100%(5)5 out of 5 people found this document helpful
This preview shows page 1 - 2 out of 2 pages.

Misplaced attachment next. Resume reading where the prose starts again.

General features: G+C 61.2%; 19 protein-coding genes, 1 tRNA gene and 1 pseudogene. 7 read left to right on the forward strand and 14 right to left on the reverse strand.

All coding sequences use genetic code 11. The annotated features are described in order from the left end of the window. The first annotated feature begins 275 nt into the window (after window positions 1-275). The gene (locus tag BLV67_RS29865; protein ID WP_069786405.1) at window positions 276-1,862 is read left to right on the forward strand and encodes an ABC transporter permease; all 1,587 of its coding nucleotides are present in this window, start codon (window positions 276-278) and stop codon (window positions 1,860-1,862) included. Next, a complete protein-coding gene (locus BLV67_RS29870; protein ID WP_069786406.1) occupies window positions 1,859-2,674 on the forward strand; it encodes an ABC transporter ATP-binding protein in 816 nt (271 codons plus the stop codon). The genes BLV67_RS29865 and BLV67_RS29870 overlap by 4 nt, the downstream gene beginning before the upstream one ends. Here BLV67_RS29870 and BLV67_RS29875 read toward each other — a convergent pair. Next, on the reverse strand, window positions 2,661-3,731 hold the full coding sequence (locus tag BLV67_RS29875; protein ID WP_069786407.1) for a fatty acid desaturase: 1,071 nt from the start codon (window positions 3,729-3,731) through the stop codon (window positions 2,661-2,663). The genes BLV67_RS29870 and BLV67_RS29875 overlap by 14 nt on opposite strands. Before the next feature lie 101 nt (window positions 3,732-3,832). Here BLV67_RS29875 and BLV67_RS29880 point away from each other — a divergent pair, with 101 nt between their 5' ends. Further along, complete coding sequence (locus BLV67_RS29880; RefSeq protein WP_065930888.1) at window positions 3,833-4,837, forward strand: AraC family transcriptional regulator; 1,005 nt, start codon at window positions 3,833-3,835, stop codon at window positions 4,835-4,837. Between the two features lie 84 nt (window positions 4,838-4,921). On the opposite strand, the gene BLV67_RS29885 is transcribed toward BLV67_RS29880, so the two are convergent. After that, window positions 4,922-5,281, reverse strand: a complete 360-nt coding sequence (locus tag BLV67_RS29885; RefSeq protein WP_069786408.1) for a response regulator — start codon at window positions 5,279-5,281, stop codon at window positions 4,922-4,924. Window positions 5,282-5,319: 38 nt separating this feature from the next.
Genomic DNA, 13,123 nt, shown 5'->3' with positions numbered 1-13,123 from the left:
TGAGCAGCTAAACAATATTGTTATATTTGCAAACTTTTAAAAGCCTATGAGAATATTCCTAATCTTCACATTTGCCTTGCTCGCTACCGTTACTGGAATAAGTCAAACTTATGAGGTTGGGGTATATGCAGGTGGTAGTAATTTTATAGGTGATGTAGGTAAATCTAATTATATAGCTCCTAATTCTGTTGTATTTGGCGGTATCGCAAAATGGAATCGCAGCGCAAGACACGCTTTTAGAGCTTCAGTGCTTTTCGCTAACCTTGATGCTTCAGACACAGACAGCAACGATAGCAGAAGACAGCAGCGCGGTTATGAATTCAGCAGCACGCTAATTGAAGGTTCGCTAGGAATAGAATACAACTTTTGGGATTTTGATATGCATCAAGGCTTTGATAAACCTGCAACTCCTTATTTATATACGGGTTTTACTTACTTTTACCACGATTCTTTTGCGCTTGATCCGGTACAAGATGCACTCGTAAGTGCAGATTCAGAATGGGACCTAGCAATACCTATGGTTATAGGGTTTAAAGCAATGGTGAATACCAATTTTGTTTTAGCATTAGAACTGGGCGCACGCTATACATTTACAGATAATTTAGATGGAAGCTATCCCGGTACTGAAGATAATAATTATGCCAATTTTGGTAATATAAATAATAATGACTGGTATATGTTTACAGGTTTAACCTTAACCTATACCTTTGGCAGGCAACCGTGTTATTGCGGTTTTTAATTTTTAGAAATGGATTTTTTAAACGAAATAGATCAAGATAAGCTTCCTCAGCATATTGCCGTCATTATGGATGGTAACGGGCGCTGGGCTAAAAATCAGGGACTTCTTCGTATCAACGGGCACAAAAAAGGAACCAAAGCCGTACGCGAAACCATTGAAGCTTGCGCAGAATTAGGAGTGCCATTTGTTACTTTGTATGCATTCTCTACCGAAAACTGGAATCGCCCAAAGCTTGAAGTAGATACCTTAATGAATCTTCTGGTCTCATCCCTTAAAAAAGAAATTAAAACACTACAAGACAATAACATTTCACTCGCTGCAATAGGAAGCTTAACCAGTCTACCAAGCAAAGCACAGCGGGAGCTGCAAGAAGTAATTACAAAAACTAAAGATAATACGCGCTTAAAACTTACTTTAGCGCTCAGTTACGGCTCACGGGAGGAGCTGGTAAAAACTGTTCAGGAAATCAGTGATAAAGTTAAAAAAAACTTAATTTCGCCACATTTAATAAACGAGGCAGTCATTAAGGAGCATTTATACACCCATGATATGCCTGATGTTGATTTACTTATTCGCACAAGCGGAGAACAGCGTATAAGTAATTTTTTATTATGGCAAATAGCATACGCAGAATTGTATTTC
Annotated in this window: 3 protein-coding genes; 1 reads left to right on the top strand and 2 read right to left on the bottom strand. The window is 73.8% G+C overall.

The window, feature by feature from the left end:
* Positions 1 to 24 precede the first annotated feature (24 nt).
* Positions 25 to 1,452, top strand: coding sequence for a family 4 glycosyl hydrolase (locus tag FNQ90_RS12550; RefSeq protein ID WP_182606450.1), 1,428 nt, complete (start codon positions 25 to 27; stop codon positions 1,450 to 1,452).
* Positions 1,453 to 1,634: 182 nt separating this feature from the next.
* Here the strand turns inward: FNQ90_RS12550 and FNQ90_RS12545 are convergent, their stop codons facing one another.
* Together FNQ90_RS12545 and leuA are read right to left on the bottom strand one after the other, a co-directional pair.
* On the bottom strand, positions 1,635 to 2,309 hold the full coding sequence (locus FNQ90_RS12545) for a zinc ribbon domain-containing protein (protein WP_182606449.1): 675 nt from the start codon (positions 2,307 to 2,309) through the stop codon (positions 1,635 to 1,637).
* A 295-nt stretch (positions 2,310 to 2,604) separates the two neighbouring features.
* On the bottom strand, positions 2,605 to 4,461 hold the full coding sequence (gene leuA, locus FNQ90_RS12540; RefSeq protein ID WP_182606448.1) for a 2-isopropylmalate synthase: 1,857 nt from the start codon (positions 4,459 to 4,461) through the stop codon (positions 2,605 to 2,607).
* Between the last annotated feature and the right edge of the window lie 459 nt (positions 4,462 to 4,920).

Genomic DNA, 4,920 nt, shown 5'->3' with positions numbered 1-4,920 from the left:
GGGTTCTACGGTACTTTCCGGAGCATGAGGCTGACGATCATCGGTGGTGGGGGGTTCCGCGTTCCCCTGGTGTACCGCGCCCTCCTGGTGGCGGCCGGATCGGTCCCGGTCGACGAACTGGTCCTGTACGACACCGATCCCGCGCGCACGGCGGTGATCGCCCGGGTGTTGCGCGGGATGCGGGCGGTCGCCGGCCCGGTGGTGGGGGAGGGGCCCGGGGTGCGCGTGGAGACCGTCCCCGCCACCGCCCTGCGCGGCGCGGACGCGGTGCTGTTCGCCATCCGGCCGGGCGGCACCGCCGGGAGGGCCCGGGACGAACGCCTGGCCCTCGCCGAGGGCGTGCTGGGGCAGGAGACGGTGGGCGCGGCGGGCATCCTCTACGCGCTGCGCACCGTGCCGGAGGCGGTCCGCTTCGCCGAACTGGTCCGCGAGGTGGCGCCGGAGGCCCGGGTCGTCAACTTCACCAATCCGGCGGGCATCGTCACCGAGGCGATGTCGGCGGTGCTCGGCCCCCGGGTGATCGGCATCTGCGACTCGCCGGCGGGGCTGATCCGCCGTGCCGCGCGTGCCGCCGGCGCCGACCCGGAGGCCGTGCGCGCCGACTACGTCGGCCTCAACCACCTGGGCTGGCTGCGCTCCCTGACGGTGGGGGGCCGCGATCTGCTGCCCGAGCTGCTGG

Diction 9 Consider: Doc awakened very slowly and clumsily like a fat man getting out of a swimming pool. His mind broke the surface and fell back several times.--John Steinbeck, Cannery RowDiscuss: What is the subject of the verb broke? What does this tell you about Doc’s ability to control his thinking at this point in the story?To what does surfacerefer? Remember that good writers often strive for complexity rather than simplicity.The subject of the verb “broke” is Doc’s “mind.” The diction in the way Steinbeck worded this sentence told the reader that Doc’s mind is the character, or the actor, not Doc himself. It implies that Doc’s “mind” has a mind of its own and Doc can’t control it. His mind is being personified by seeming to have life and human-like qualities of its own. The “surface” is referencing the surface of the swimming pool. It also symbolizes Doc’s plane of consciousness.